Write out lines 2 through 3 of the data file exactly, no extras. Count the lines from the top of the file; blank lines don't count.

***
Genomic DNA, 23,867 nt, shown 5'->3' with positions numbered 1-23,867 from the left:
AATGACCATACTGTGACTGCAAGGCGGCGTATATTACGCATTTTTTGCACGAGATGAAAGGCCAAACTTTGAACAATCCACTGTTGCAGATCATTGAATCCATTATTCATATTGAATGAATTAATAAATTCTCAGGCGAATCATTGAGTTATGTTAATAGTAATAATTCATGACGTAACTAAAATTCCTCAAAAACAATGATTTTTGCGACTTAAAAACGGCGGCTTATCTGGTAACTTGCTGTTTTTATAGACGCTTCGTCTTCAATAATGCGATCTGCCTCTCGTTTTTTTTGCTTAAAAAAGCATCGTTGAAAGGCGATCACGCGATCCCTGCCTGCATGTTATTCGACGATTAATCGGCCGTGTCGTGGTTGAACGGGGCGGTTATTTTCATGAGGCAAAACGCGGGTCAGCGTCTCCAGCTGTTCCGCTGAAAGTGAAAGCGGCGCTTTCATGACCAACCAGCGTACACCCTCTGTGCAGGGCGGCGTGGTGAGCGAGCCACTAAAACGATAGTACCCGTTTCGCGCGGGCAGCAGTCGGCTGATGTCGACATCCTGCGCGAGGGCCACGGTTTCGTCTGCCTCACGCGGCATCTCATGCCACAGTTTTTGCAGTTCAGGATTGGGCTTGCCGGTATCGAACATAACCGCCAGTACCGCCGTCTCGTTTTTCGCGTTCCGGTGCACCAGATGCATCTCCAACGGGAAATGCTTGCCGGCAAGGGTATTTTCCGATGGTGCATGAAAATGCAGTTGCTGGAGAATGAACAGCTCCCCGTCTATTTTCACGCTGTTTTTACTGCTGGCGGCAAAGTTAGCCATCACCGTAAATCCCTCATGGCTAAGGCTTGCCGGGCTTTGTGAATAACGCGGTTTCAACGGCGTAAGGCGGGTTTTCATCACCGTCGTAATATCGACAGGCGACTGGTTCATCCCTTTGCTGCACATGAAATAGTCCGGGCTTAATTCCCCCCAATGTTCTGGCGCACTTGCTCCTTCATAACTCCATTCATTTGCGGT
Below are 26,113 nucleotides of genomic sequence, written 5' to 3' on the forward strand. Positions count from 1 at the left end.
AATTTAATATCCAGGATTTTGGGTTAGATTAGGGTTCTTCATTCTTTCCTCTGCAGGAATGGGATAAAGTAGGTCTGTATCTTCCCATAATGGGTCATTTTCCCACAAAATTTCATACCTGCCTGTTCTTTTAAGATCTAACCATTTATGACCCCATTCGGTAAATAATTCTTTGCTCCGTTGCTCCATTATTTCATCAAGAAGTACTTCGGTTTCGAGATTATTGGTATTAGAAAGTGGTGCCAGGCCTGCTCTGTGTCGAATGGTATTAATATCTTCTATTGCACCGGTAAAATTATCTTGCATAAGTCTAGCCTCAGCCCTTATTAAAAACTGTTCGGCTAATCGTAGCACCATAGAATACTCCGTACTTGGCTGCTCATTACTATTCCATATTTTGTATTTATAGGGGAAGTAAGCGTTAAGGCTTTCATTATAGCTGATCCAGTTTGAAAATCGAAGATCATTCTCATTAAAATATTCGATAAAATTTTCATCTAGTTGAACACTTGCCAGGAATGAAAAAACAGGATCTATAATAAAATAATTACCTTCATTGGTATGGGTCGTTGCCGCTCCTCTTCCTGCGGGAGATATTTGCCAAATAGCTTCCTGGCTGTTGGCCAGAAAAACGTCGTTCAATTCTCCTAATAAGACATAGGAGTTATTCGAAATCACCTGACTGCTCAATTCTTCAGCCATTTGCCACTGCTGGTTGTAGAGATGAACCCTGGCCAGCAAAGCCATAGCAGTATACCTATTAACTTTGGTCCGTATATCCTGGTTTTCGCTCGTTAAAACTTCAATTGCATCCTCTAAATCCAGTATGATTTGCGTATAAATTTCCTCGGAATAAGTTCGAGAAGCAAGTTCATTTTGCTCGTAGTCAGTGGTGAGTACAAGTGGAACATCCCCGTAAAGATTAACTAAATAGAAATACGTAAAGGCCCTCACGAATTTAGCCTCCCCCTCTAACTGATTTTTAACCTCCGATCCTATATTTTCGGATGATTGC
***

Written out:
AATGACCATACTGTGACTGCAAGGCGGCGTATATTACGCATTTTTTGCACGAGATGAAAGGCCAAACTTTGAACAATCCACTGTTGCAGATCATTGAATCCATTATTCATATTGAATGAATTAATAAATTCTCAGGCGAATCATTGAGTTATGTTAATAGTAATAATTCATGACGTAACTAAAATTCCTCAAAAACAATGATTTTTGCGACTTAAAAACGGCGGCTTATCTGGTAACTTGCTGTTTTTATAGACGCTTCGTCTTCAATAATGCGATCTGCCTCTCGTTTTTTTTGCTTAAAAAAGCATCGTTGAAAGGCGATCACGCGATCCCTGCCTGCATGTTATTCGACGATTAATCGGCCGTGTCGTGGTTGAACGGGGCGGTTATTTTCATGAGGCAAAACGCGGGTCAGCGTCTCCAGCTGTTCCGCTGAAAGTGAAAGCGGCGCTTTCATGACCAACCAGCGTACACCCTCTGTGCAGGGCGGCGTGGTGAGCGAGCCACTAAAACGATAGTACCCGTTTCGCGCGGGCAGCAGTCGGCTGATGTCGACATCCTGCGCGAGGGCCACGGTTTCGTCTGCCTCACGCGGCATCTCATGCCACAGTTTTTGCAGTTCAGGATTGGGCTTGCCGGTATCGAACATAACCGCCAGTACCGCCGTCTCGTTTTTCGCGTTCCGGTGCACCAGATGCATCTCCAACGGGAAATGCTTGCCGGCAAGGGTATTTTCCGATGGTGCATGAAAATGCAGTTGCTGGAGAATGAACAGCTCCCCGTCTATTTTCACGCTGTTTTTACTGCTGGCGGCAAAGTTAGCCATCACCGTAAATCCCTCATGGCTAAGGCTTGCCGGGCTTTGTGAATAACGCGGTTTCAACGGCGTAAGGCGGGTTTTCATCACCGTCGTAATATCGACAGGCGACTGGTTCATCCCTTTGCTGCACATGAAATAGTCCGGGCTTAATTCCCCCCAATGTTCTGGCGCACTTGCTCCTTCATAACTCCATTCATTTGCGGT
Below are 26,113 nucleotides of genomic sequence, written 5' to 3' on the forward strand. Positions count from 1 at the left end.